By Chin Yong Chang
The New Paper
Aug 11, 2015
Meet Mr Smith Leong, a 31-year-old blogger who has filled his home with things he bought online.
Not just the quirky stuff like the unicorn costume, clothes for his dog and two cats, and the bouquet of fake flowers he used for his wedding.
Mr Leong believes in the convenience of online shopping, and he is hooked.
Foodstuff, toys, kitchen and electronic gadgets, clothes and even the furniture in his four room Punggol flat were all bought online.
He said: "I fell in love with online shopping ever since I first tried it. "In fact you might even say I'm an online hoarder."
Mr Leong started relying on online vendors after he bought his flat in December 2012.
When he first started out, he was concerned whether he would be conned, or if the products he bought online weren't what they appeared to be.
But the things he bought were often so cheap - like a piece of clothing for a few dollars - that he was willing to take the risk.
Even if he or his wife couldn't wear them, he would resell them on other platforms, like Carousell.
The silliest item he's bought is probably a one-piece unicorn costume that he's even worn out to social functions.
He's just one of the many Singaporeans who have taken their shopping online.
Last year, London-based market intelligence firm Euromonitor said people in Singapore spent $1.08 billion on consumer goods they bought online.
This is up from the $960 million in 2013 and $855 million in 2012.
Indeed, online vendors like FairPrice Online, Sheng Siong and RedMart The New Paper spoke to reported an increase in sales.
Mr Dominic Ng, the deputy general manager of FairPrice Online said: "We have an approximately 20 per cent year-on-year increase in customers.
"Currently, we have over 115,000 subscribers. Compared to 2014, our average number of orders per month has increased by 25 per cent."
Hipvan, which sells clothes, home furnishing and gadgets, reported a 900 per cent increase in revenue last year compared to 2013.
Lazada Singapore, which sells electronic gadgets and other appliances, reported "double-digit sales growth" month-on-month since they were founded in June last year.
For Mr Leong, not only is it much more convenient to shop online, he's found it's often cheaper to buy something on the Internet compared to getting it from a local brick and mortar shop.
And that's even after paying for postage. He said: "Why go all the way to a shop and physically carry the item back, when you can just have it sent to you?"
And he said he was initially surprised how cheap some items could be.
Despite the mountains of things he has bought online, he claimed he spends an average of about $200 a month on them.
He pointed to his chairs in the living room, which were bought online.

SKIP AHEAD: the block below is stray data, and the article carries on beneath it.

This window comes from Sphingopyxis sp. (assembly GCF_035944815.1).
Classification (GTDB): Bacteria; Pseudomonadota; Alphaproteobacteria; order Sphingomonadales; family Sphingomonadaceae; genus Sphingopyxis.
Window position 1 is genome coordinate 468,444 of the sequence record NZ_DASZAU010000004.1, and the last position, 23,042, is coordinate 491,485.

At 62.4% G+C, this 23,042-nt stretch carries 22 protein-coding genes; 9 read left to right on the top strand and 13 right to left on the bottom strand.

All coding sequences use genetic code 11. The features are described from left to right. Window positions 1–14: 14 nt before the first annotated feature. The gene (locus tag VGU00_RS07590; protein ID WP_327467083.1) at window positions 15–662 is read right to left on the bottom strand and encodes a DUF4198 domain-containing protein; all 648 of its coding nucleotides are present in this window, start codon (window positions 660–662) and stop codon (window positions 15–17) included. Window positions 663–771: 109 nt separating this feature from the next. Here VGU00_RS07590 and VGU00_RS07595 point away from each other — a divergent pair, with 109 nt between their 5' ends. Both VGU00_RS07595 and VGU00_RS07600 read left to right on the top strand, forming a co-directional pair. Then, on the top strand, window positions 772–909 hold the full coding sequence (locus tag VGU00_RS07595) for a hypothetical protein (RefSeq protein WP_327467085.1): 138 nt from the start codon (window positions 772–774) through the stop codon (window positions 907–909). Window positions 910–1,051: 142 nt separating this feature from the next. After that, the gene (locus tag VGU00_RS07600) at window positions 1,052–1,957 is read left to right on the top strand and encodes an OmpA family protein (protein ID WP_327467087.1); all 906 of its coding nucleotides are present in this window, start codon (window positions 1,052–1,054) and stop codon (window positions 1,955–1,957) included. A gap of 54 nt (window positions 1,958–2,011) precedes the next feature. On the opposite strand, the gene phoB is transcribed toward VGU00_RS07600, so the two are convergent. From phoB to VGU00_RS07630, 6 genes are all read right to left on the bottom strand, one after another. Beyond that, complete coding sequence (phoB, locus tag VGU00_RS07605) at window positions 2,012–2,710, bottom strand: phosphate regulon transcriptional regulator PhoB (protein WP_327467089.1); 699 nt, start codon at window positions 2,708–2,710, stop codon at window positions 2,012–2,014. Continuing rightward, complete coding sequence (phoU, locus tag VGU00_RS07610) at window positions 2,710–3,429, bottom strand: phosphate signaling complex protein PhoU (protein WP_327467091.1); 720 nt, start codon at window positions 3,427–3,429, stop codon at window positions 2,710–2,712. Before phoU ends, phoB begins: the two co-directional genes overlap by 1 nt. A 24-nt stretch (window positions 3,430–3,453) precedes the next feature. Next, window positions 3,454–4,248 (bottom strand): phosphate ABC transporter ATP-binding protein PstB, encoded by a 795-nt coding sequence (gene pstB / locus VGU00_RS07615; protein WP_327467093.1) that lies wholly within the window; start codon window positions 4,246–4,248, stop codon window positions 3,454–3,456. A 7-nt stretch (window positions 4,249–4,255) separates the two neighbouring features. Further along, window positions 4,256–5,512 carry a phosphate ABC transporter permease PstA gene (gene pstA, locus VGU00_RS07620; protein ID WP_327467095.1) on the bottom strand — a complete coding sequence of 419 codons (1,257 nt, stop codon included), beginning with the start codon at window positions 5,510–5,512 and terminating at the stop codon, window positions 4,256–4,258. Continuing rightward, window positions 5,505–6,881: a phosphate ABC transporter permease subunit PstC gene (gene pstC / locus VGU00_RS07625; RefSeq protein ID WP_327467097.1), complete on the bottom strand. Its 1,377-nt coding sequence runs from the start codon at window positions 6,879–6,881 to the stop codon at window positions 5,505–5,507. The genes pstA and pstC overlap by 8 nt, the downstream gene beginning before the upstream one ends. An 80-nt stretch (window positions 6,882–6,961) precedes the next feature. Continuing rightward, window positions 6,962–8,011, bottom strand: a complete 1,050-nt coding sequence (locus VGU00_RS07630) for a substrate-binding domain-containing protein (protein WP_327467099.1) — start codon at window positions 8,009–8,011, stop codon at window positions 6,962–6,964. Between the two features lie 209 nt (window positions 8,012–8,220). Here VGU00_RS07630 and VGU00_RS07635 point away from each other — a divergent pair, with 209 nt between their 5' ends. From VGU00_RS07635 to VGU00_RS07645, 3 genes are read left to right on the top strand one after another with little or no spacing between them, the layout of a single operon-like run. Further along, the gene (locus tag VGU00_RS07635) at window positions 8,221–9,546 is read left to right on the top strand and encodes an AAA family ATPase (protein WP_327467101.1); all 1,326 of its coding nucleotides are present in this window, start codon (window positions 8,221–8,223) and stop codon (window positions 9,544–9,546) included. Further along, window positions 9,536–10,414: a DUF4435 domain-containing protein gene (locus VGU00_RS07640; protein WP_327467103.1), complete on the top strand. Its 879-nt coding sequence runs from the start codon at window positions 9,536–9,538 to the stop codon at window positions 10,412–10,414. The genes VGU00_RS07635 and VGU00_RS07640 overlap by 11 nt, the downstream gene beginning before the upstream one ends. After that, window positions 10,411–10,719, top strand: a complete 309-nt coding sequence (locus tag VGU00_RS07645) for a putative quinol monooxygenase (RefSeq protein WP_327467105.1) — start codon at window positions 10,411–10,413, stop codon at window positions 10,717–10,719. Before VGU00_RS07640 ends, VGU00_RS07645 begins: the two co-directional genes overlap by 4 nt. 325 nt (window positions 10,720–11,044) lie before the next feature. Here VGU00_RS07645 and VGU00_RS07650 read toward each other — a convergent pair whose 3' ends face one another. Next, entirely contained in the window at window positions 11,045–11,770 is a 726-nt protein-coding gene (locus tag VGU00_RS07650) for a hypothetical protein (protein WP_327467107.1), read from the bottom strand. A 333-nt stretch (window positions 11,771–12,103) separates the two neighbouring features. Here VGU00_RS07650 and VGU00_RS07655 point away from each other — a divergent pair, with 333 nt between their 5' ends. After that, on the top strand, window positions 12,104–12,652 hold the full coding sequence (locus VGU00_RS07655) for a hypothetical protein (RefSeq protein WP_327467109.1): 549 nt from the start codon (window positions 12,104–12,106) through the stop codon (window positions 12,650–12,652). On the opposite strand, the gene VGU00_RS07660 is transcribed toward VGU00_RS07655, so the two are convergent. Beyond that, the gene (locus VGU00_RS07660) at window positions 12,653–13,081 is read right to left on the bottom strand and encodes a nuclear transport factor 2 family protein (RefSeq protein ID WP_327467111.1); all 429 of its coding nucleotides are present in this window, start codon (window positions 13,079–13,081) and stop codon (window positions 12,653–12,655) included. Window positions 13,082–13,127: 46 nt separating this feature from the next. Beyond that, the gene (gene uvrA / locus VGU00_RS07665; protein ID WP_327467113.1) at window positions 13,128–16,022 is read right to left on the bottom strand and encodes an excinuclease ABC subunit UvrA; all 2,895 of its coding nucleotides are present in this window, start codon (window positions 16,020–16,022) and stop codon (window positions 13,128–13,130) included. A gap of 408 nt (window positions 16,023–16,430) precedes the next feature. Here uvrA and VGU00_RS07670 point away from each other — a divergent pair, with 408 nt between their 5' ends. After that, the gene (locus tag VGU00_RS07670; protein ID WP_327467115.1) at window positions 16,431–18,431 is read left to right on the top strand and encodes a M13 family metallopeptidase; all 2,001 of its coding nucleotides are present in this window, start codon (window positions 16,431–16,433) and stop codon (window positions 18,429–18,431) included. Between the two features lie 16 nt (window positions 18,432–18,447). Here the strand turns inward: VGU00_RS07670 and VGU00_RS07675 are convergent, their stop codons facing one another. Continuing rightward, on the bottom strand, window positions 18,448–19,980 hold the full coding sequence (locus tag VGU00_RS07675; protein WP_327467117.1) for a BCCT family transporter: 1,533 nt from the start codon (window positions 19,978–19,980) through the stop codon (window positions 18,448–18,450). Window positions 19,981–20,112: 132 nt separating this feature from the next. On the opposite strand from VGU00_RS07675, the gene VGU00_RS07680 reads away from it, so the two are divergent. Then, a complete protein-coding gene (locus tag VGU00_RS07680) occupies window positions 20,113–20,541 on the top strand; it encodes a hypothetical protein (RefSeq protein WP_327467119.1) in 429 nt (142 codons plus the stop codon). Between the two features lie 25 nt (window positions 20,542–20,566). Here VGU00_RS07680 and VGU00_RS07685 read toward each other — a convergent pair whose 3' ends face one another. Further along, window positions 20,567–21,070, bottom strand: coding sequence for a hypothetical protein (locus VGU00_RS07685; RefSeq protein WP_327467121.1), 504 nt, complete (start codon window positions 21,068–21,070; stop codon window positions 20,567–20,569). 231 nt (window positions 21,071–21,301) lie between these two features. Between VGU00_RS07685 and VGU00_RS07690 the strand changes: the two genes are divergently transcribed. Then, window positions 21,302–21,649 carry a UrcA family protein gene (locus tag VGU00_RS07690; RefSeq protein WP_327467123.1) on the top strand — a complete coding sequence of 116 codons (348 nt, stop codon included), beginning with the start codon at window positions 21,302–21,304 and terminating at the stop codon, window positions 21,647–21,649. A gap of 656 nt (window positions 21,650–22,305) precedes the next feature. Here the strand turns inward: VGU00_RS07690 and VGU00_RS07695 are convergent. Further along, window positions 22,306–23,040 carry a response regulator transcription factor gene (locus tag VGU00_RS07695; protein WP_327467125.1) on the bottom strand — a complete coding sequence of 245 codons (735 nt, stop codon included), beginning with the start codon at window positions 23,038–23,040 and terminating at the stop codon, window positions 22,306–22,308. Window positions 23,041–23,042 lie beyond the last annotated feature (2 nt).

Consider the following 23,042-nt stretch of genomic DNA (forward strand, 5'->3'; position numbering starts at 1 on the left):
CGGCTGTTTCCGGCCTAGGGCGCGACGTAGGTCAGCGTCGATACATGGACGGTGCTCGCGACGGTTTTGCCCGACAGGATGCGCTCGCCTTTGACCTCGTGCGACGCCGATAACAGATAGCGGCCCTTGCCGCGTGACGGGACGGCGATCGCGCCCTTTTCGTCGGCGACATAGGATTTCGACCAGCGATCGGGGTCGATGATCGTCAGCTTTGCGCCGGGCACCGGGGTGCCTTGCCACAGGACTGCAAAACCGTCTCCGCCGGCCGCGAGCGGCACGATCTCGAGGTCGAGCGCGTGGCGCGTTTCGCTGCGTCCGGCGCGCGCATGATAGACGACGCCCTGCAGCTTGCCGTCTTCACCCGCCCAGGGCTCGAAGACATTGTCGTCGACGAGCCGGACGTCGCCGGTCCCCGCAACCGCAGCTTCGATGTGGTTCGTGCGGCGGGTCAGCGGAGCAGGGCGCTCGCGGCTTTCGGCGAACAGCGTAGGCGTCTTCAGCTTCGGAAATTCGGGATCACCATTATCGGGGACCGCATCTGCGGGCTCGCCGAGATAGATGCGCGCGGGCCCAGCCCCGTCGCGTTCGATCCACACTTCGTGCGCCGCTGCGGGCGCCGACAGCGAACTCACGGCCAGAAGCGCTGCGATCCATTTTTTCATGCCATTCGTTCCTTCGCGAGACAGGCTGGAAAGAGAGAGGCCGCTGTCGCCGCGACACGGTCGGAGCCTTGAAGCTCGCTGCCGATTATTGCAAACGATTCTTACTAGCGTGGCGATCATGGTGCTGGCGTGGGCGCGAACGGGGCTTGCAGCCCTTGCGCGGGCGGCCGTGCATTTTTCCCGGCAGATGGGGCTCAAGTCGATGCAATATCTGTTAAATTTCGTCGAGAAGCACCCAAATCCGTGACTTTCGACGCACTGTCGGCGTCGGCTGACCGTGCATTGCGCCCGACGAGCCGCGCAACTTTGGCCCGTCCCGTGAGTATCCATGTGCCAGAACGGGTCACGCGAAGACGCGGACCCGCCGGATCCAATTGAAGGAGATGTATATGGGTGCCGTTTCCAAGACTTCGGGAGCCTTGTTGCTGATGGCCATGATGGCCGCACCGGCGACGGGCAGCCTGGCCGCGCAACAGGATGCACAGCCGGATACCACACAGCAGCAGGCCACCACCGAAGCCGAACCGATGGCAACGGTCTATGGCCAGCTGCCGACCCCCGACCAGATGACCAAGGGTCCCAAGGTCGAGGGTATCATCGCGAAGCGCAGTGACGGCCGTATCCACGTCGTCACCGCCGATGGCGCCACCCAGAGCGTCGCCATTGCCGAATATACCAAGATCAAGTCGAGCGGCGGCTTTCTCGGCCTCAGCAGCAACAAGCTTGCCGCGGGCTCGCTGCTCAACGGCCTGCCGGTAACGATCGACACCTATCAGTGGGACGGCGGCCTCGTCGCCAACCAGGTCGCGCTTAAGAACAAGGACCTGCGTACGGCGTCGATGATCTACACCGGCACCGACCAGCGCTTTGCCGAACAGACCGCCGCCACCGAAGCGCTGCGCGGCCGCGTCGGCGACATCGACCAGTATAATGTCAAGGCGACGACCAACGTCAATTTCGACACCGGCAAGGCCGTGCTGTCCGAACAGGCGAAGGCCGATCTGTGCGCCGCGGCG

In another room there are shelves of books, figurines and Lego sets which he found online.
And opening his closet, he showed TNP the clothes his pets wear, and the baby clothes he bought in preparation for the child he and his wife are expecting next February.
His favourite online vendor is China-based taobao.com where he says he can get the biggest discounts.
He lists his most memorable purchases: "I bought a Captain America bag for $4 there, which costs $40 here.
"And several iPhone 6 Plus cases at about $4 each, which cost at least a few tens of dollars if bought from shops here.
"And I also bought a robotic vacuum cleaner online for $300. It typically costs at least $1,000 here."
When asked if his wife thought he was being a cheapskate, he said: "Oh hardly, in fact she's the one who's more into the huge price savings we get from shopping online."
He said he's bought items on impulse as well - like the Tsum Tsum toys - because he plays the game on his iPhone.
He said: "It's very easy to click on a button, and you don't feel the pain of parting with your cash like when you are in a brick and mortar shop."
But there are some items that he would not purchase online.
Shoes, for example, are something he insists on trying before buying because he says he has wide feet - so regular shoes don't usually fit even if they're the correct size.
But while Mr Leong buys his clothes online, his wife, Miss Chris Goh, 30, a civil servant, doesn't usually get hers online because he says women's clothes never seem to fit her.
Neither does he get his groceries online because he prefers being able to pick out quality produce before buying them.
But he said he has bought items like chia seeds, coconut oil and amino collagen online for his wife.
Online shopping has entrenched itself in the couple's lives, and Mr Leong said his family is all the better for it.
"When we have our first child next year, it'll probably be even more inconvenient for us to bring our baby out and shop," he said.
"Online shopping makes it much easier for us to get things done, and I don't see us ever stopping buying things online."
"It's very easy to click on a button, and you don't feel the pain of parting with your cash like when you are in a brick and mortar shop."
- Mr Smith Leong
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